May 20, 2019
Southwest Oklahoma

Nick Nolte / Blog, Storm Chasing / / 0 Comments / Like this

After a down day on the 19th that we used to travel from Oklahoma City to Amarillo, we awoke on the western fringes of what was forecast to be an extremely volatile day in the Eastern Panhandle of Texas into Western Oklahoma.

The Storm Prediction Center had issued a high risk with anticipation of a tornado outbreak including some long-track and violent tornadoes along a corridor from Amarillo to Oklahoma City.

SPC 13z update showing the high risk area

At 16z I had analyzed a surface low in eastern New Mexico with a warm front stretched eastward through Dallas into the Arklatex while a dryline was setup from the low down towards Del Rio in southwestern Texas. While the low and dryline was expected to drift eastward to the Eastern Texas Panhandle the warm front was expected to lift northward into Oklahoma. Considerable cloud cover across Oklahoma left in question how far north the front would progress we felt pretty confident the corridor of primary action would be between I-40 and US 287 east of Clarendon, TX into Southwest Oklahoma.

Heavy overnight rains provided some flooded streets to navigate in order to get out of Amarillo. Eventually Jon, Brad and us made it to I-40 and began to head east around 14z. We decided Wellington, TX would make a good staging area and headed in that direction and arrived there shortly before 16z expecting the show to begin in early afternoon. We pulled into a gas station parking lot on the east side of town and sat. Shortly after our arrival, other chasers began to trickle in and within an hour a mighty congregation of chasers had descended on the station filling the parking lot.

Shortly after we arrived, the SPC issued the first mesoscale discussion of the day for our area indicating that a tornado watch was imminent for a rapidly destabilizing airmass conducive for supercells with an increasing risk for violent, long-track tornadoes.

At 1735z they issued a PDS Tornado Watch for the Eastern Texas Panhandle into Northwest Texas with >95% probabilities of 2 or more tornadoes and 90% probabilities of 1 or more strong tornado. We thought that was pretty ominous sounding until an hour later when they issued a PDS Tornado Watch for western Oklahoma with >95% for both categories.

Cumulus had begun to bubble to our west and it didn’t take too long for a storm to erupt and explode in the environment. By 19z we had a full fledged supercell underway to our southwest near Roaring Springs.

Visible satellite at 19z with our location marked
Frederick radar at 19z with our location marked in Wellington

Many chasers had already left the gas station while we were holding back waiting for the storms to head our way, but eventually we decided to blast south as well to head towards the Roaring Springs storm.

We stopped at the intersection of US 83 and US 62 west of Hollis to evaluate the situation as a new storm went up to the east of the one we were originally heading towards. We became concerned that trying to intercept that southeast of Childress may become an issue once it crosses the Red River into Oklahoma.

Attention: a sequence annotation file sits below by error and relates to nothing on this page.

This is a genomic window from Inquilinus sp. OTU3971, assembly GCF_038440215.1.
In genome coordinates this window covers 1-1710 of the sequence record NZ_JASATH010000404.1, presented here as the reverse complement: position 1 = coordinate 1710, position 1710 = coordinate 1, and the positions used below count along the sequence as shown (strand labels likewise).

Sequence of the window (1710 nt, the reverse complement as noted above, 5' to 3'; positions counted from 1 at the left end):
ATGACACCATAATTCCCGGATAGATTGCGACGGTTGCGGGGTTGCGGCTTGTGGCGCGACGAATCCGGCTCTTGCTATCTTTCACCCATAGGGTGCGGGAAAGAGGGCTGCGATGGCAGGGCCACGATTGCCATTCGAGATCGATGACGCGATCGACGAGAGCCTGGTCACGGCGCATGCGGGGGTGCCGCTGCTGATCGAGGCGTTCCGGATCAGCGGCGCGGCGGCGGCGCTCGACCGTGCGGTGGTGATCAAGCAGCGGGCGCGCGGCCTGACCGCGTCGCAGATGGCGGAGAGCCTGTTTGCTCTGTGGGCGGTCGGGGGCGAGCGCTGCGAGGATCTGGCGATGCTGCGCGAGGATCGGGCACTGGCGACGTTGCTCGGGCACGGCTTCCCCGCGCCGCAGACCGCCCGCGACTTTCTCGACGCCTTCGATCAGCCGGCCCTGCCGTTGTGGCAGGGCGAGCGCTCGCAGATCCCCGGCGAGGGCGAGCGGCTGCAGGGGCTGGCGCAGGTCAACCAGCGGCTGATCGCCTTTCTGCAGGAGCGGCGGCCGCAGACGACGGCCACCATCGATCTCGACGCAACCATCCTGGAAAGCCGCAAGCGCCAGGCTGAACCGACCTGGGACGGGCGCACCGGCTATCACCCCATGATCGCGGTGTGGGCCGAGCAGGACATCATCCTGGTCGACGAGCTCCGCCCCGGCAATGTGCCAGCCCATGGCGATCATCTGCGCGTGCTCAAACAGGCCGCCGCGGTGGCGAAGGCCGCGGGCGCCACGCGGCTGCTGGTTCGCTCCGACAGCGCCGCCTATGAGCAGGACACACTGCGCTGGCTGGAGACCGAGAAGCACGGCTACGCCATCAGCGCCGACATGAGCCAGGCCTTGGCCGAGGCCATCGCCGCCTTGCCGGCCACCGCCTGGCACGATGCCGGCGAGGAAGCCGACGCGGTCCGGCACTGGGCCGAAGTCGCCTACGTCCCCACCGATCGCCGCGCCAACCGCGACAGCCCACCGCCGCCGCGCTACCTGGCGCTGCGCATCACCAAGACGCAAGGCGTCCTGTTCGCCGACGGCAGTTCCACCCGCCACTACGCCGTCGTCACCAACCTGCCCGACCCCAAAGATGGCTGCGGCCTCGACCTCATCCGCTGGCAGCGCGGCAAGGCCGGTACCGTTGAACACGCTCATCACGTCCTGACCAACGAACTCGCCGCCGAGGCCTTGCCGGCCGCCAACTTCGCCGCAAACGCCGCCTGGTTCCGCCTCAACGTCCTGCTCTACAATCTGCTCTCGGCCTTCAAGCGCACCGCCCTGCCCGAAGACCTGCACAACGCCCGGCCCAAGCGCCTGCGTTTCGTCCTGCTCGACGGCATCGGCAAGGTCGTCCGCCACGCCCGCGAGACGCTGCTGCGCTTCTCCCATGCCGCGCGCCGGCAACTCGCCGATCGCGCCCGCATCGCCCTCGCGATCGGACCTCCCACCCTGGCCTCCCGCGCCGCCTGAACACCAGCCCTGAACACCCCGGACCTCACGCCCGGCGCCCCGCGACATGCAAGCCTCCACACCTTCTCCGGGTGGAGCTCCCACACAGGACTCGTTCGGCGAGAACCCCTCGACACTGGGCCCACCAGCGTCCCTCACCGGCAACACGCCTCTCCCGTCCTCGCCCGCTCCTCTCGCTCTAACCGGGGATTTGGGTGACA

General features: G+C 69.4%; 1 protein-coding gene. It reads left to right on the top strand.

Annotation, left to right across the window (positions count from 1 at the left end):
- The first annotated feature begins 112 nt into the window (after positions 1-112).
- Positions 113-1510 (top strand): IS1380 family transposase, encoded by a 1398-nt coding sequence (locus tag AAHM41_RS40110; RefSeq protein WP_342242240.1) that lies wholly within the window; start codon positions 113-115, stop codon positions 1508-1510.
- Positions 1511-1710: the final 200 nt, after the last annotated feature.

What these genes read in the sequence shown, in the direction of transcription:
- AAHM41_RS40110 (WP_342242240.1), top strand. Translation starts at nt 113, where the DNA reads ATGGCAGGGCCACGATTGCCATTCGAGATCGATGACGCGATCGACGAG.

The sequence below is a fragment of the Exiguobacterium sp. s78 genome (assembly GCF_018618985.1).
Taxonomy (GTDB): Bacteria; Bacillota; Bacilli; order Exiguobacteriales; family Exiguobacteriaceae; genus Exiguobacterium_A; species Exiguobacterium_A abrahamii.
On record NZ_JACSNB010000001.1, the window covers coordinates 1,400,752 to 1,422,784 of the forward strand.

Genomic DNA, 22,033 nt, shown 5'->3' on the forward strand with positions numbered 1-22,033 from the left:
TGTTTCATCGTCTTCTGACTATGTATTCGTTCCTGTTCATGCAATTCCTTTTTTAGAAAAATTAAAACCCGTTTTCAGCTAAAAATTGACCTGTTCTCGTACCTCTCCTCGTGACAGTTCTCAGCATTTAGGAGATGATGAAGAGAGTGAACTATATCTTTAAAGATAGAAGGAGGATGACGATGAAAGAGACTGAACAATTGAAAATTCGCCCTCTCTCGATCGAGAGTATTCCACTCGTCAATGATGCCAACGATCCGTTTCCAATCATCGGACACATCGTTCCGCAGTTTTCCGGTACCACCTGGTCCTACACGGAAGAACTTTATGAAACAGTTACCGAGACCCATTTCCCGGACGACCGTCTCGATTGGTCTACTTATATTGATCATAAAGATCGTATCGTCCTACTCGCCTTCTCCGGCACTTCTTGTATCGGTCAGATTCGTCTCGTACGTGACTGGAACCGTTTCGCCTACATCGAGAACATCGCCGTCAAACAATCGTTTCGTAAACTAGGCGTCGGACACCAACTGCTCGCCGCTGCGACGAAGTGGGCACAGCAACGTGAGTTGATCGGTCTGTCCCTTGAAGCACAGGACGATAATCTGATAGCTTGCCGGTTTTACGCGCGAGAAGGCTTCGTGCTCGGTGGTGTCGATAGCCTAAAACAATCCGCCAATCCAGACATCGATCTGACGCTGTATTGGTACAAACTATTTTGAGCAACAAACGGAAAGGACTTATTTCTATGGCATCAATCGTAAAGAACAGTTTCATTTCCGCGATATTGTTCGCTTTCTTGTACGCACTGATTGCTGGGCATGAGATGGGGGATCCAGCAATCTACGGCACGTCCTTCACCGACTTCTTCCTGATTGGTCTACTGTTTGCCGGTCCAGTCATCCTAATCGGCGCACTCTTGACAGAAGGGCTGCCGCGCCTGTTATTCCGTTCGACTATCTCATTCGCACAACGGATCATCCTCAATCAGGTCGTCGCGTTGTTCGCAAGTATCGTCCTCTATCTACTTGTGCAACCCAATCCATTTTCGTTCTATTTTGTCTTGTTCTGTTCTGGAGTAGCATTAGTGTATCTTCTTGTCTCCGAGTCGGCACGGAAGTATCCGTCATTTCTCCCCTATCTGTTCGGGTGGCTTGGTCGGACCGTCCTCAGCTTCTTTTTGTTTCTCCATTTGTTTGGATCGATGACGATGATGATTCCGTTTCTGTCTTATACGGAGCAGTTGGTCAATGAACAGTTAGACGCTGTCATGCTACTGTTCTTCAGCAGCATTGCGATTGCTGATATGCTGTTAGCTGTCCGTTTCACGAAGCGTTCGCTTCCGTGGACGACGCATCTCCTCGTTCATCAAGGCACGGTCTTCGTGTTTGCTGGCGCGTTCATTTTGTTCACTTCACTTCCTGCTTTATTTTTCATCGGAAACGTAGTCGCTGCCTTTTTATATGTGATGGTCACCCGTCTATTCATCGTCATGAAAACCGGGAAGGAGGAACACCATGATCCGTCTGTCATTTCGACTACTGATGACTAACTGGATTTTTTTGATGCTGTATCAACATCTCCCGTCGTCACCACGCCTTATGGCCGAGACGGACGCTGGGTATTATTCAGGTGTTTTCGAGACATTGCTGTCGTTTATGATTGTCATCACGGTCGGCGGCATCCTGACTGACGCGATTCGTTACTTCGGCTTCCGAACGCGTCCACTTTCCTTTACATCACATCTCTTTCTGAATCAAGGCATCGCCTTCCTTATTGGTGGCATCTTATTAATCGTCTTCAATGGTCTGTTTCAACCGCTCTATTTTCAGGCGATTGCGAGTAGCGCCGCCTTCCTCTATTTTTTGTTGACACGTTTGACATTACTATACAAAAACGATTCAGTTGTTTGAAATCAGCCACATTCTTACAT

Jon and Brad decided to hang back while my Mother and I decided to continue south towards Childress. We passed through Childress and turned southeast towards Quanah hoping to intercept the storm along the highway and perhaps follow it north back into Oklahoma.

We finally got a visual on the storm southeast of Childress, but holy crap was it hazy. This would prove to foreshadow the rest of the day as structure visibility turned out to be nearly impossible if you weren’t directly under the storm.

We stopped on US 287 southeast of Childress to watch as the storm crossed the highway. There, it exhibited some nice motion and a decent wall cloud and some strong lightning.

In retrospect, we probably hung out here too long because now the storm was north of us and we had to catch up to it again as it crossed into Oklahoma. Not sure of bridge crossings over the river between Childress and Quanah I decided to bolt back to Childress and go north and hit US 62 and catch the storm from behind.

As the storm approached Gould, the velocity signatures started to show more of a rotational couplet.

Radar and velocities at 2158z with our location just west of Gould

As we pulled up on the backside of the storm we were able to see the tornado in progress.

The tornado didn’t last long and now we were in a long convoy of other vehicles traveling at a less than optimal speed while we were trying to catch back up to the storm.

The storm then really ramped up as it made a beeline towards Mangum. While still trying to catch up I thought I saw a tornado on the ground in the distance but I wasn’t sure. Nevertheless, I pointed my trusty camcorder in the general direction and was able to verify later that we did, indeed, see the Mangum tornado.

We followed the storm — and the huge convoy of vehicles — into Mangum and had to turn around where the tornado crossed the road on the north side of town. The storm was well ahead of us now and a congealed line was trailing it.

The large chaser presence made travel slow in the wake of the storm that made catching up to it impossible so we decided to make way for Wichita to get in position for the following day!

Chase Recap

Amarillo, TX @ 20/1256ZWichita, KS @ 21/0506Z16 hours, 10 minutes

EF-U 20/2159Z @ Gould, OK
EF-2 20/2217Z @ 9 SW Mangum, OK
Bandit (8)
Brad Goddard (38)
Emilie Williamson (9)
James Wilson (13)
Jonathan Williamson (56)

Chase Map

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